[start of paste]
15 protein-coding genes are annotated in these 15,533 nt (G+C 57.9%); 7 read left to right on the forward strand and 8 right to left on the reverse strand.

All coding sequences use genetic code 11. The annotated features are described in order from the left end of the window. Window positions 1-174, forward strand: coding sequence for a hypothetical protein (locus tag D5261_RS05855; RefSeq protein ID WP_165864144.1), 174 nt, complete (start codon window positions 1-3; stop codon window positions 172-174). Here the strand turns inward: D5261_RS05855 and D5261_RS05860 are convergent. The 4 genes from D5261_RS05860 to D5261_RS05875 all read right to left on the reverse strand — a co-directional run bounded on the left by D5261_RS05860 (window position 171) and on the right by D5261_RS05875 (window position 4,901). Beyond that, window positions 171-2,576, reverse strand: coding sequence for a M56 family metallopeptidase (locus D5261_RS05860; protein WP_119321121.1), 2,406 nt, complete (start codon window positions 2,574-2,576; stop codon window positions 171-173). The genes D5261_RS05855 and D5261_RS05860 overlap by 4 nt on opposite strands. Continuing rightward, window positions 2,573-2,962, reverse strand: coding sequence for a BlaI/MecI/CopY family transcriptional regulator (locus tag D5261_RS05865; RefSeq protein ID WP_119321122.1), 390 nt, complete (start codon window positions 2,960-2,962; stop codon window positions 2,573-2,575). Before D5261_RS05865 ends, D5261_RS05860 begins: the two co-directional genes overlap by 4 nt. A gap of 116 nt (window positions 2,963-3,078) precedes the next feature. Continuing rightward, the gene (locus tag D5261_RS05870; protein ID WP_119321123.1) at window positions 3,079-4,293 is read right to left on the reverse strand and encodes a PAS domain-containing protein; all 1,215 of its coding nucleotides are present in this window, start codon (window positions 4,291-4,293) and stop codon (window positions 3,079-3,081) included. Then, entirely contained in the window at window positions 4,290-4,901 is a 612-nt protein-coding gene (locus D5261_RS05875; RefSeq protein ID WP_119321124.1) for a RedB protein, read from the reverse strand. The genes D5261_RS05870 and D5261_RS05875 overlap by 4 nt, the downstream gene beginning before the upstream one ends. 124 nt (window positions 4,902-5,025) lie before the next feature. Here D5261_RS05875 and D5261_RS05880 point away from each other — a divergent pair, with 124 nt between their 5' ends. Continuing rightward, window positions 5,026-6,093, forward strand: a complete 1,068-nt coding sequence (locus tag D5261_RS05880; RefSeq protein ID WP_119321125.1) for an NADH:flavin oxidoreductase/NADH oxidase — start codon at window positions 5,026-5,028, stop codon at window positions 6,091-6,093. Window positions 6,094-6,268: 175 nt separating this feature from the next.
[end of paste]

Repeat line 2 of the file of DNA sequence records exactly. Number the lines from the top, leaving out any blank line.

All coding sequences use genetic code 11. The annotated features are described in order from the left end of the window. Window positions 1-174, forward strand: coding sequence for a hypothetical protein (locus tag D5261_RS05855; RefSeq protein ID WP_165864144.1), 174 nt, complete (start codon window positions 1-3; stop codon window positions 172-174). Here the strand turns inward: D5261_RS05855 and D5261_RS05860 are convergent. The 4 genes from D5261_RS05860 to D5261_RS05875 all read right to left on the reverse strand — a co-directional run bounded on the left by D5261_RS05860 (window position 171) and on the right by D5261_RS05875 (window position 4,901). Beyond that, window positions 171-2,576, reverse strand: coding sequence for a M56 family metallopeptidase (locus D5261_RS05860; protein WP_119321121.1), 2,406 nt, complete (start codon window positions 2,574-2,576; stop codon window positions 171-173). The genes D5261_RS05855 and D5261_RS05860 overlap by 4 nt on opposite strands. Continuing rightward, window positions 2,573-2,962, reverse strand: coding sequence for a BlaI/MecI/CopY family transcriptional regulator (locus tag D5261_RS05865; RefSeq protein ID WP_119321122.1), 390 nt, complete (start codon window positions 2,960-2,962; stop codon window positions 2,573-2,575). Before D5261_RS05865 ends, D5261_RS05860 begins: the two co-directional genes overlap by 4 nt. A gap of 116 nt (window positions 2,963-3,078) precedes the next feature. Continuing rightward, the gene (locus tag D5261_RS05870; protein ID WP_119321123.1) at window positions 3,079-4,293 is read right to left on the reverse strand and encodes a PAS domain-containing protein; all 1,215 of its coding nucleotides are present in this window, start codon (window positions 4,291-4,293) and stop codon (window positions 3,079-3,081) included. Then, entirely contained in the window at window positions 4,290-4,901 is a 612-nt protein-coding gene (locus D5261_RS05875; RefSeq protein ID WP_119321124.1) for a RedB protein, read from the reverse strand. The genes D5261_RS05870 and D5261_RS05875 overlap by 4 nt, the downstream gene beginning before the upstream one ends. 124 nt (window positions 4,902-5,025) lie before the next feature. Here D5261_RS05875 and D5261_RS05880 point away from each other — a divergent pair, with 124 nt between their 5' ends. Continuing rightward, window positions 5,026-6,093, forward strand: a complete 1,068-nt coding sequence (locus tag D5261_RS05880; RefSeq protein ID WP_119321125.1) for an NADH:flavin oxidoreductase/NADH oxidase — start codon at window positions 5,026-5,028, stop codon at window positions 6,091-6,093. Window positions 6,094-6,268: 175 nt separating this feature from the next.